In accordance with a further aspect of the present invention, a method of forming a transparent yttrium oxide dome comprises the steps of providing a powder of yttrium oxide having an average particle size of between 1 and 2.0 μm and having a maximum agglomerated particle size of 10 μm, with the yttrium oxide powder being substantially 99.99% yttrium oxide. The yttrium oxide powder is then consolidated into a dome of predetermined size and shape by cold isostatic pressing the powder in a pressing mold including a teflon-coated aluminum mandrel and a latex rubber or urethane rubber membrane to define the shape of the dome. The powder is inserted into the mold and the assembly is placed in an isostatic press and compacted at a pressure in the range of 25,000-30,000 psi. The compacted dome is then fired for a predetermined period of time at a temperature in the range of 1350°-1450° C. until the dome is approximately 75% of theoretical maximum density. This step is used primarily to drive off the binder vehicle and dispersant. However, some densification of the compacted dome does occur during exposure to the elevated temperature environment. The consolidated, dense dome is then densified to approximately 95% of theoretical density or to provide the dome having a closed porosity state by sintering the body in a vacuum furnace at a temperature in the range of 1700°-1900° C. The sintered densified dome is subjected to an elevated argon gas pressure of 25,000-30,000 psi and elevated temperature in the range of 1700°-1900° C. for a sufficient period of time to provide the dome having a density which is substantially equal to 100% of the theoretical density for yttrium oxide. During this final densification step, oxygen is lost from the body. The fully dense dome may be annealed to a clear, transparent state and hence to a stoichiometric composition by placing the dome in an atmosphere of air to restore the oxygen to the body. Typically, this anneal step occurs at a temperature in the range of 1400°-1800° C. with 1450° C. being a preferred temperature and with a dwell time at the maximum temperature of between 30 to 60 minutes or more depending on the size and thickness of the sample. With this particular arrangement, transparent yttrium oxide is provided having a high thermal shock resistance, high optical transparency, typically in excessive of 70% between 3.0 and 5.0 microns for a 2.8 millimeter thick sample, at least 60% transparency at wavelengths between 5 and 7 microns, and a relatively low coefficient of absorption of less than about 0.1 cm-1 over the optical wavelength band of 3 to 5 microns is provided.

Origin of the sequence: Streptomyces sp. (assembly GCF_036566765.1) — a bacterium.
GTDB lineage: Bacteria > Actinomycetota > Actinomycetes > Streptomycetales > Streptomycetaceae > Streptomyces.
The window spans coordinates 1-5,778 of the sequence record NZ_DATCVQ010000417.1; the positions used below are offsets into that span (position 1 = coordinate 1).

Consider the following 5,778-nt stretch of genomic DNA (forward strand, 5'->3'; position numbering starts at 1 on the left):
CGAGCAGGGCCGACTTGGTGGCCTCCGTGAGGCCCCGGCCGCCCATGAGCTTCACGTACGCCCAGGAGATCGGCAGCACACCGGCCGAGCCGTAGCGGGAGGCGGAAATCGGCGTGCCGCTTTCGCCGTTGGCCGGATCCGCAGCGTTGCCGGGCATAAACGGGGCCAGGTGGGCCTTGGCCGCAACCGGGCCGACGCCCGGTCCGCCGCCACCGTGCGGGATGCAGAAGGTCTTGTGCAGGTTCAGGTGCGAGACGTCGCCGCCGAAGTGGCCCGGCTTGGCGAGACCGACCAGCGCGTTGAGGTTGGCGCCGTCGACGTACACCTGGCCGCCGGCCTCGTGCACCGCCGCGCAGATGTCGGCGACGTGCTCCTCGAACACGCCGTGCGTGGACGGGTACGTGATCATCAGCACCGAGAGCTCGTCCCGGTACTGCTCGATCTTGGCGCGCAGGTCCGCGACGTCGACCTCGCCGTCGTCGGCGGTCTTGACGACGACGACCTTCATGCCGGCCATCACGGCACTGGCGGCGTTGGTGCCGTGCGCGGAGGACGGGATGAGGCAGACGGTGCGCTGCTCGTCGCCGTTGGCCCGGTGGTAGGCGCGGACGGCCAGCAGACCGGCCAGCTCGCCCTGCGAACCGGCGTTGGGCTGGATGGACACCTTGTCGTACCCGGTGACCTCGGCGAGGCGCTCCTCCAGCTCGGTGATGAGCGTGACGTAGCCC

The foregoing features of this invention, as well as the invention itself, may be more fully understood from the following detailed description of the drawings in which: